Learn about loss and grief and how to help children and youth cope.
Understanding loss and grief
Loss is a part of life. It comes in many forms and everyone reacts differently. Living with loss can be hard, especially in the beginning. Some types of loss include:
- death of a loved one
- death of a pet
- loss of family life as you’ve known it; for example, a separation or divorce of parents
- loss of an intimate relationship, such as a break-up with a partner
- loss of relationships with friends or family, perhaps because they move away
- loss of health and the ability to do things as usual.
Any meaningful loss requires us to cope and imagine a new, changed future. Even when the change is positive, like moving away to start college, it can be hard at first to leave the familiar behind and embrace a new start.
Grief is both a feeling and a process that people typically go through after a death or other significant loss. Grieving is a natural, healthy response to loss and may include:
- strong feelings such as shock, anger, resentment, sadness, guilt, relief, despair
- thinking a lot about the person who is no longer in your life, reflecting on your relationship to them and worrying what life will be like without them
- physical responses like an upset stomach, muscle tension, crying, changes to sleeping or eating patterns, exhaustion, or difficulty concentrating
- a search for meaning which could include turning to religion for strength, questioning traditional beliefs, or looking for new ways of understanding life and death.
Everybody everywhere must face loss and grief, though approaches to death and grieving vary with culture and religion and the individual experience of grief will vary in each circumstance.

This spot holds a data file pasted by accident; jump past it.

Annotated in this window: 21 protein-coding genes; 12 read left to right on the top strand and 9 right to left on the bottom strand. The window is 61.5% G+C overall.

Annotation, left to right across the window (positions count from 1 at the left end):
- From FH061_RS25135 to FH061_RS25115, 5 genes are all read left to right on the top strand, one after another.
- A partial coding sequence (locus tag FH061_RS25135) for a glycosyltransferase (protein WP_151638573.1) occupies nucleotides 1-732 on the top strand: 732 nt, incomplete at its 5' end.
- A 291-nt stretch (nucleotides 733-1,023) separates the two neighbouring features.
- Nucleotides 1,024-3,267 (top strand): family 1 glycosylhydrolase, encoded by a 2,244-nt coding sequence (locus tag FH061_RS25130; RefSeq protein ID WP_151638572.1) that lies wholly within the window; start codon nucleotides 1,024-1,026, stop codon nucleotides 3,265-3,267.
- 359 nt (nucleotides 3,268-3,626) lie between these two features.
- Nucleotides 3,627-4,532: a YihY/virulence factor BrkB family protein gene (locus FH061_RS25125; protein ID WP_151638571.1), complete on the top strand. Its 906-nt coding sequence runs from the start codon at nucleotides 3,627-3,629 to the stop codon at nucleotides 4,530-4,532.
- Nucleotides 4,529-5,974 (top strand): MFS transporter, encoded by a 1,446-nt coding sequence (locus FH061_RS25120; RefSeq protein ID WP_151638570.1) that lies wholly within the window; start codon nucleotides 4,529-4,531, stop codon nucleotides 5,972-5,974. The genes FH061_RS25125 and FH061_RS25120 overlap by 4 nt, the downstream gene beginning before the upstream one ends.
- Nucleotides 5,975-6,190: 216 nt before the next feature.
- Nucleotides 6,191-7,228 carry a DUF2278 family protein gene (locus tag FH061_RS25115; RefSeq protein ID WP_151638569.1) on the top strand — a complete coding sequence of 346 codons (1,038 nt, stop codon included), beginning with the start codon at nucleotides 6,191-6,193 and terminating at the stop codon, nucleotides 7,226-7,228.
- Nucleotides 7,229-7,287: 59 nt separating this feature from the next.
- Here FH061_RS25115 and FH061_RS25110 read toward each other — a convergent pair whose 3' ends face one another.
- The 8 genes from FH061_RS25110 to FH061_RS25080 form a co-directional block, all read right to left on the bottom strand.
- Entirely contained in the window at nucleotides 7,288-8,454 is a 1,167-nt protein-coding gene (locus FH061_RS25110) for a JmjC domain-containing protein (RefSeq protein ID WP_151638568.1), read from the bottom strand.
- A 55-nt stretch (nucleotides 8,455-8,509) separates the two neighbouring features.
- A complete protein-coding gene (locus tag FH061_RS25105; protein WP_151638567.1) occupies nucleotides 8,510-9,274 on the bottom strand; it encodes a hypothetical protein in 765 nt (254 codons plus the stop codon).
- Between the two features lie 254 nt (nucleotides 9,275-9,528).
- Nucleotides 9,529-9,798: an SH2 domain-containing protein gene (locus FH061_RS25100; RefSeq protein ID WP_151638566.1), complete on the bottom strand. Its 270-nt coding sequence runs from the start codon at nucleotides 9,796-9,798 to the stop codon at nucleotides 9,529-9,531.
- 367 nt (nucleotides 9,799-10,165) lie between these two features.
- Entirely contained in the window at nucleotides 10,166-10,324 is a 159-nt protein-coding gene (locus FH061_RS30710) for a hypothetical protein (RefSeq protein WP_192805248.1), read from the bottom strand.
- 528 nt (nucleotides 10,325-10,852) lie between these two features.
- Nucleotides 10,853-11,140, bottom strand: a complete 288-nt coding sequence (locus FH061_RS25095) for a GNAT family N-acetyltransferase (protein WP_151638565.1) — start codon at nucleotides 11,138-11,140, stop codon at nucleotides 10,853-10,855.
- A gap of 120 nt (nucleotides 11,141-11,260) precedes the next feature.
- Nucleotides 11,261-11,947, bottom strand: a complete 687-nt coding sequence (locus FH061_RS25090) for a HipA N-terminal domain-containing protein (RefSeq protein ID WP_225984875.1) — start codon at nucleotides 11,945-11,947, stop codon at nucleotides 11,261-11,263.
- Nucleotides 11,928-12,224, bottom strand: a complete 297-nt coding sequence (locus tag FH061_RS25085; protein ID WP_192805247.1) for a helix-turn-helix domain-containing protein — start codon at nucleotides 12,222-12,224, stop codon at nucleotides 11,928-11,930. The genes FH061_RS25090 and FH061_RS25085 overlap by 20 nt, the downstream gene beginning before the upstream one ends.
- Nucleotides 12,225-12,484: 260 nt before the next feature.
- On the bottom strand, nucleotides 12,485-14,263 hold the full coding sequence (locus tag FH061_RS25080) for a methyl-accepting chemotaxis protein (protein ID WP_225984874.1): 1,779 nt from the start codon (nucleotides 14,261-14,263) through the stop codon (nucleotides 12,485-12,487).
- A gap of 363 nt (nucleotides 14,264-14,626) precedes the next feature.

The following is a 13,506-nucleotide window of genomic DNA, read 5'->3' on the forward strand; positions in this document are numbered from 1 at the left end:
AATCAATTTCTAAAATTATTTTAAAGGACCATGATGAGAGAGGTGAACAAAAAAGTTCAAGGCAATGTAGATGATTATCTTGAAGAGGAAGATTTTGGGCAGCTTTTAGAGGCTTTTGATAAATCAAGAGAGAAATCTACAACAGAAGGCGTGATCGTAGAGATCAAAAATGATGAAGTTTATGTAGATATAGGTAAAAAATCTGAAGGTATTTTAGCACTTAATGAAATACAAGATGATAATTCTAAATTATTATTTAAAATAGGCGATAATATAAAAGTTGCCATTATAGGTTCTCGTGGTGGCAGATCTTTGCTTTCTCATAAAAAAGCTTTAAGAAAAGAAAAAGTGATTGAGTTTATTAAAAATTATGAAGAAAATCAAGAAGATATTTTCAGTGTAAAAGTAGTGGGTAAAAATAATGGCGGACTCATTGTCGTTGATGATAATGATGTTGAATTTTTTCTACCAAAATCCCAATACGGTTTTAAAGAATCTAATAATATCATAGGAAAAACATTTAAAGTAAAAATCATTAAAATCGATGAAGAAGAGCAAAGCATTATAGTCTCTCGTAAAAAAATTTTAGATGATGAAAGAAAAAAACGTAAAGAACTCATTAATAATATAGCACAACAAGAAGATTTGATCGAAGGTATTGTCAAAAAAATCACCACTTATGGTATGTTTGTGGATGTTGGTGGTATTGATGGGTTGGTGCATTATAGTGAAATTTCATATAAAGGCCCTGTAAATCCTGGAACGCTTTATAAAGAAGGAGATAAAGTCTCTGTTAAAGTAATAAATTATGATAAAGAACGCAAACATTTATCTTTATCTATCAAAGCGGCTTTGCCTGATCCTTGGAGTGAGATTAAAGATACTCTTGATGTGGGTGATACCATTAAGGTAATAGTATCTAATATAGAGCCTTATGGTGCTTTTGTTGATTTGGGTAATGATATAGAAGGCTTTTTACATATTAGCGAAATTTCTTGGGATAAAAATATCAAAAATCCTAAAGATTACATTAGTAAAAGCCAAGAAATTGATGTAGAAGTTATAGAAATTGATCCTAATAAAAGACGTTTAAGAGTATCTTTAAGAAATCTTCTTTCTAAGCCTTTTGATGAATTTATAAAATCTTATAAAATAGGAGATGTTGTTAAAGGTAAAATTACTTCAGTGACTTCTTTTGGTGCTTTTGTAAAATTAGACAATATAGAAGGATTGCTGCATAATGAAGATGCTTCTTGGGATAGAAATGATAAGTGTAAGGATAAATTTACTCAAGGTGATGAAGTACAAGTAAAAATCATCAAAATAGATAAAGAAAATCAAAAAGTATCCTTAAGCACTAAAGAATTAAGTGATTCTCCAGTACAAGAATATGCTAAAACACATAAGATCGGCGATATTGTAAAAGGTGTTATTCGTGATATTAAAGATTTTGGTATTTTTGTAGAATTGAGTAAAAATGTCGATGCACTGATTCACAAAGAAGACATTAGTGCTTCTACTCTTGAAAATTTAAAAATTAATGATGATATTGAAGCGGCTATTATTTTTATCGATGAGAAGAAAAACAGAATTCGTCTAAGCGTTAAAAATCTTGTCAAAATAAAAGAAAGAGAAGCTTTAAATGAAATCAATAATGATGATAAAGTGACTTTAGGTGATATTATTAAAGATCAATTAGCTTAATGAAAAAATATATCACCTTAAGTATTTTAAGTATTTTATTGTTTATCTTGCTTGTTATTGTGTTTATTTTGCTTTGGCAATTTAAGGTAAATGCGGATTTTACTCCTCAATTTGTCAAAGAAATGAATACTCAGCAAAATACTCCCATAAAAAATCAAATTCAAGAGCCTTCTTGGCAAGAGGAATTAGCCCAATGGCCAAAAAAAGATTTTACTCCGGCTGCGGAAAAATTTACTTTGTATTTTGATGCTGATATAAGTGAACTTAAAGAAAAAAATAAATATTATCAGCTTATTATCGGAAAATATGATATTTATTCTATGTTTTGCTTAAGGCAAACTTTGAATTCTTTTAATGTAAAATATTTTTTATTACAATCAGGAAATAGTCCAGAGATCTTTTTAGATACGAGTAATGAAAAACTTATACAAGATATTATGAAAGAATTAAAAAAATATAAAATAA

Grief is usually strongest in the beginning. But sometimes, the shock of loss is so great that it takes time for the reality to sink in, delaying the grieving experience. In any case, the grieving process takes time. This period of grieving allows us to mourn our loss while we learn to live life without our loved one. It can be a difficult and sometimes lonely experience. Others, even friends, are not always sure how to help or offer comfort.
Formal grief rituals, such as funerals, visitations and memorial services, allow those in mourning to come together to share their memories and tears, and find mutual support. These rituals can provide an important opportunity to focus on the recent life lost while reminding us that we’re not alone, others are still with us, and life goes on.
Still, while such rituals can help open the door to expressions of grief, the grieving process may just be starting. It often continues for some time yet, even after daily routines resume. Feeling better is usually a gradual process over days, weeks, or months.
Losing someone close to suicide
Learning that a friend or loved one has committed suicide is often a very shocking experience. It adds another layer of pain and confusion to the experience of loss and can complicate the grieving process. In fact, the shock can be so great, and acceptance so difficult, that denial of suicide is not uncommon.
Suicide of a friend or loved one can raise feelings of guilt, anger, blame and shame for the survivors. For example:
- A person may feel guilty, thinking that some signal was missed, or more could have been done. But it is pointless for the survivors to blame themselves or others. The reasons for suicide are complex and there may have been no clues at all.
- Anger is also a common response. It’s not unusual to see family and friends as the cause of the suicide. Or young people might feel anger towards themselves, or even at the person who died. There can be a strong urge to blame somebody, to hold somebody accountable.
- Feelings of shame are also possible because of the stigma attached to suicide. So it may be difficult for young people to talk about their feelings with others. And also, others may shy away from the topic and be unsure what to say.
It is normal to experience a jumble of mixed feelings when someone close takes their own life. But friends and family will want to help. It’s important for survivors to let others know what they need.
Managing feelings of loss and grief